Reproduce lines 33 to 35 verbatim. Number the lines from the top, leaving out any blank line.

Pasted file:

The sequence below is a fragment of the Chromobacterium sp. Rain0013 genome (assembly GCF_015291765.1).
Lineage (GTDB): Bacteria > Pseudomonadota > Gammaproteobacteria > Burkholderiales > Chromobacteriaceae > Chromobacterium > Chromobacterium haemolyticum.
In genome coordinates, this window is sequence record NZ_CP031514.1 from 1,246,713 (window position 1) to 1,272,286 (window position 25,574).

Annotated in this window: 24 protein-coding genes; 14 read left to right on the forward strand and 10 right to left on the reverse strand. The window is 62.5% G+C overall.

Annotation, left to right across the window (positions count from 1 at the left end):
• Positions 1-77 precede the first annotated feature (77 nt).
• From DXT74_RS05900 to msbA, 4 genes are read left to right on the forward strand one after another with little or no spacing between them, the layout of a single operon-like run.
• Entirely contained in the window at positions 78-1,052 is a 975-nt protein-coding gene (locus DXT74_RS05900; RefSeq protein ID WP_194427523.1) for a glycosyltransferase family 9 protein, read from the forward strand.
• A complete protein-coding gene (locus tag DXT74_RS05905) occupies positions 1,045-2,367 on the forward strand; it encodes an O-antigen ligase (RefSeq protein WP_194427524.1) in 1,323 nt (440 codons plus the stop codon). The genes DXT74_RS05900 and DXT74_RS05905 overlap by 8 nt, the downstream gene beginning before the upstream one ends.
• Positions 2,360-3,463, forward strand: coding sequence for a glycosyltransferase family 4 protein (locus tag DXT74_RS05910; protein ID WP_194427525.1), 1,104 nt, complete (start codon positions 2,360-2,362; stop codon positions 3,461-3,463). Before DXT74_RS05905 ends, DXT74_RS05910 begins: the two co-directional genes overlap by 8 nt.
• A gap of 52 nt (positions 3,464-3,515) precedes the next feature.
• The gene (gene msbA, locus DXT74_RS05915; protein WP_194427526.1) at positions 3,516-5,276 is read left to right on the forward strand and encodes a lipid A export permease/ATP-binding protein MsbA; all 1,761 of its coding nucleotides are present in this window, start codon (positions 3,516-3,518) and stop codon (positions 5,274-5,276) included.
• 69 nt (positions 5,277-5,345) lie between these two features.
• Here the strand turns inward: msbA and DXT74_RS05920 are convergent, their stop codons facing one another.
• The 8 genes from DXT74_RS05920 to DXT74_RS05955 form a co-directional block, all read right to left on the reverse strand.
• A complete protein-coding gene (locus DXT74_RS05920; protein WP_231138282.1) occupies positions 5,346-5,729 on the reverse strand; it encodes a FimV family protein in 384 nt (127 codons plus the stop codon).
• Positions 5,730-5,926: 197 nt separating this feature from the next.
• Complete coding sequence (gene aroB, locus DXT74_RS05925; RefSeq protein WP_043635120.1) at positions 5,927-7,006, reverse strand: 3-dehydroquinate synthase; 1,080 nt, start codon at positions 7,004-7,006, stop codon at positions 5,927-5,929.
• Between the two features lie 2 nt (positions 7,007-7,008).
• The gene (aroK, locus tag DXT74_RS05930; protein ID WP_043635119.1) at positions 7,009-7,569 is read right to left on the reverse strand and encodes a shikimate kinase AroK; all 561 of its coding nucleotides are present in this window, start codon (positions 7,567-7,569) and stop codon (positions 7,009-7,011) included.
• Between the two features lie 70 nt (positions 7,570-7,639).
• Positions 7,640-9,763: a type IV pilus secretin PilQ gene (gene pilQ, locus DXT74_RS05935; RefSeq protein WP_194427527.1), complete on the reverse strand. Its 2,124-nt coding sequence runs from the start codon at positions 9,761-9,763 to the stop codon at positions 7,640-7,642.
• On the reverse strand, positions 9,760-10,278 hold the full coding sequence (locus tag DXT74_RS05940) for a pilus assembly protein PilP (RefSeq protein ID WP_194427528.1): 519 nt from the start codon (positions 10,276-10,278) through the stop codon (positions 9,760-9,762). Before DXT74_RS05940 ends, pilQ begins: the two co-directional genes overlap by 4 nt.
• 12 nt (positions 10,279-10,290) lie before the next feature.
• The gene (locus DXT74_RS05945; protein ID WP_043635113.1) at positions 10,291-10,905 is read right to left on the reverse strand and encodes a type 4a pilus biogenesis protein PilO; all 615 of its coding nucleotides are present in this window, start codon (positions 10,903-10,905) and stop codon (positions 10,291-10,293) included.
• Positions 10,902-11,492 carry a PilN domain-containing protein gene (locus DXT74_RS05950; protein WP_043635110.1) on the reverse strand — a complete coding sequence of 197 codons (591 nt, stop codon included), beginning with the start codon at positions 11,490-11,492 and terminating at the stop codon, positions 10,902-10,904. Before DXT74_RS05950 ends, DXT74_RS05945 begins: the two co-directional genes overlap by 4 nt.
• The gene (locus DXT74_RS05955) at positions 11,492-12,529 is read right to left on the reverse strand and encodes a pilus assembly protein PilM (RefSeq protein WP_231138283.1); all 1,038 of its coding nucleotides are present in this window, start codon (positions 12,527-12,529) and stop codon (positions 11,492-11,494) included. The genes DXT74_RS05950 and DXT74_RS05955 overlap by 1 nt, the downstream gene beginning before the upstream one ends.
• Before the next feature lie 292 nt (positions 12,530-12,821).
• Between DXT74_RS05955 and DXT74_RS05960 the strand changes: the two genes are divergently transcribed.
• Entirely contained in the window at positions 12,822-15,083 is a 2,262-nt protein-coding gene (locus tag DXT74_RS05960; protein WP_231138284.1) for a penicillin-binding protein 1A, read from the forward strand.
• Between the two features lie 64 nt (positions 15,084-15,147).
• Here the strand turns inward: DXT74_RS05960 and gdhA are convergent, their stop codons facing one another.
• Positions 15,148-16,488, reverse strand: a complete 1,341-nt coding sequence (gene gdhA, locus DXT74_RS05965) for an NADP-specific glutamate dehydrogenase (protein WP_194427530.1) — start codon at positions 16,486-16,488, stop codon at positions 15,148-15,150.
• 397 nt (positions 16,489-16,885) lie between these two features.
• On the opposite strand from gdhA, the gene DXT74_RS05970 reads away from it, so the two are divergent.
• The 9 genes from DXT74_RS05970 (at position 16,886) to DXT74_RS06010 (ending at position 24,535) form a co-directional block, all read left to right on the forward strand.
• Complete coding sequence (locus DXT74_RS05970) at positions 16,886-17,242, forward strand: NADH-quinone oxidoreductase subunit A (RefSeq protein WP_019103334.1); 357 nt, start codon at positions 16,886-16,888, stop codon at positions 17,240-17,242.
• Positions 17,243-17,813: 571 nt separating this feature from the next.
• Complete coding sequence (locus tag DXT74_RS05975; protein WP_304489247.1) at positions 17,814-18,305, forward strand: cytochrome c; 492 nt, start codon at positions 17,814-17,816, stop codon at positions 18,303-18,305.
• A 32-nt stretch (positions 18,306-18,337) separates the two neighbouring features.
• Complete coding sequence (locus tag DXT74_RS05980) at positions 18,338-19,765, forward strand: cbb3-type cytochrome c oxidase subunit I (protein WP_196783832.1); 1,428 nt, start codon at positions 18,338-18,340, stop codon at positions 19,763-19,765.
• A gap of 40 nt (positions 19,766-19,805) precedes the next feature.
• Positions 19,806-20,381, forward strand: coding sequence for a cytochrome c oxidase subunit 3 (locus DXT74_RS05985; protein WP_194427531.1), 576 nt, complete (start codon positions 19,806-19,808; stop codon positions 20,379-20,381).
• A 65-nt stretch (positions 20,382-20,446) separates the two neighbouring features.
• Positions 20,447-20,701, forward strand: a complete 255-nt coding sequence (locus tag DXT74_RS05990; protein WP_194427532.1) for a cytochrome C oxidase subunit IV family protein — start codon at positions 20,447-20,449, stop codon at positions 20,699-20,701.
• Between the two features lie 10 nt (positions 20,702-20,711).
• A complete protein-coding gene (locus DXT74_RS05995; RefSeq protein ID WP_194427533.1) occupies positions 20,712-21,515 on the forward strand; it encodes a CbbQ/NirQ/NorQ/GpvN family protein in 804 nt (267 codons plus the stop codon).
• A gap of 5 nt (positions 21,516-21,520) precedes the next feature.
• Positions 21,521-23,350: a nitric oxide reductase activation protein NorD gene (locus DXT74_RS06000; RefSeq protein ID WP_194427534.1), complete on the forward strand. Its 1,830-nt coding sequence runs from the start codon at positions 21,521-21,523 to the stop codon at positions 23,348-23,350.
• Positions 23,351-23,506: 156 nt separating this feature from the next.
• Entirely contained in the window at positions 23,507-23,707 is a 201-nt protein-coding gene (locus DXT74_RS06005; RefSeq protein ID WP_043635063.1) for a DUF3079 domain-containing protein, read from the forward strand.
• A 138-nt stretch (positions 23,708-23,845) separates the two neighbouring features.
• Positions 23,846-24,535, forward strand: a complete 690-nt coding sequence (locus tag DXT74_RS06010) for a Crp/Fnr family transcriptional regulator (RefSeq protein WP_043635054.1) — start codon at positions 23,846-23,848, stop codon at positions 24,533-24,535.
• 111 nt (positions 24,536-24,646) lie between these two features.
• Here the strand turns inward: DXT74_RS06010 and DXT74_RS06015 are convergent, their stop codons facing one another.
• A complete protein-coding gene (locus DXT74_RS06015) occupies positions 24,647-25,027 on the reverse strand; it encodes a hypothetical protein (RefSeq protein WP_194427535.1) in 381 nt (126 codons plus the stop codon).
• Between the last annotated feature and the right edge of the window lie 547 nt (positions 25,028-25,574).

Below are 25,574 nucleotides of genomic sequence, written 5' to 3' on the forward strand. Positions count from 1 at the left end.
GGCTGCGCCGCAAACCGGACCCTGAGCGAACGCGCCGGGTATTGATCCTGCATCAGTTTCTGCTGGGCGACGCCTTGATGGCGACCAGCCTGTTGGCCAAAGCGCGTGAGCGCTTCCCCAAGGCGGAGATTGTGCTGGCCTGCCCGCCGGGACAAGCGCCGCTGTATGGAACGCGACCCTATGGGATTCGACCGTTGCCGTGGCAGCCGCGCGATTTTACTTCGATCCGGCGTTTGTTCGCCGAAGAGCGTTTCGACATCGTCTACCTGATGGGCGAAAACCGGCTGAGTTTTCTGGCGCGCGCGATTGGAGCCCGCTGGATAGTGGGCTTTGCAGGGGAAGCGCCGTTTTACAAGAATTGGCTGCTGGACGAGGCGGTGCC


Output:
• Positions 15,148-16,488, reverse strand: a complete 1,341-nt coding sequence (gene gdhA, locus DXT74_RS05965) for an NADP-specific glutamate dehydrogenase (protein WP_194427530.1) — start codon at positions 16,486-16,488, stop codon at positions 15,148-15,150.
• 397 nt (positions 16,489-16,885) lie between these two features.
• On the opposite strand from gdhA, the gene DXT74_RS05970 reads away from it, so the two are divergent.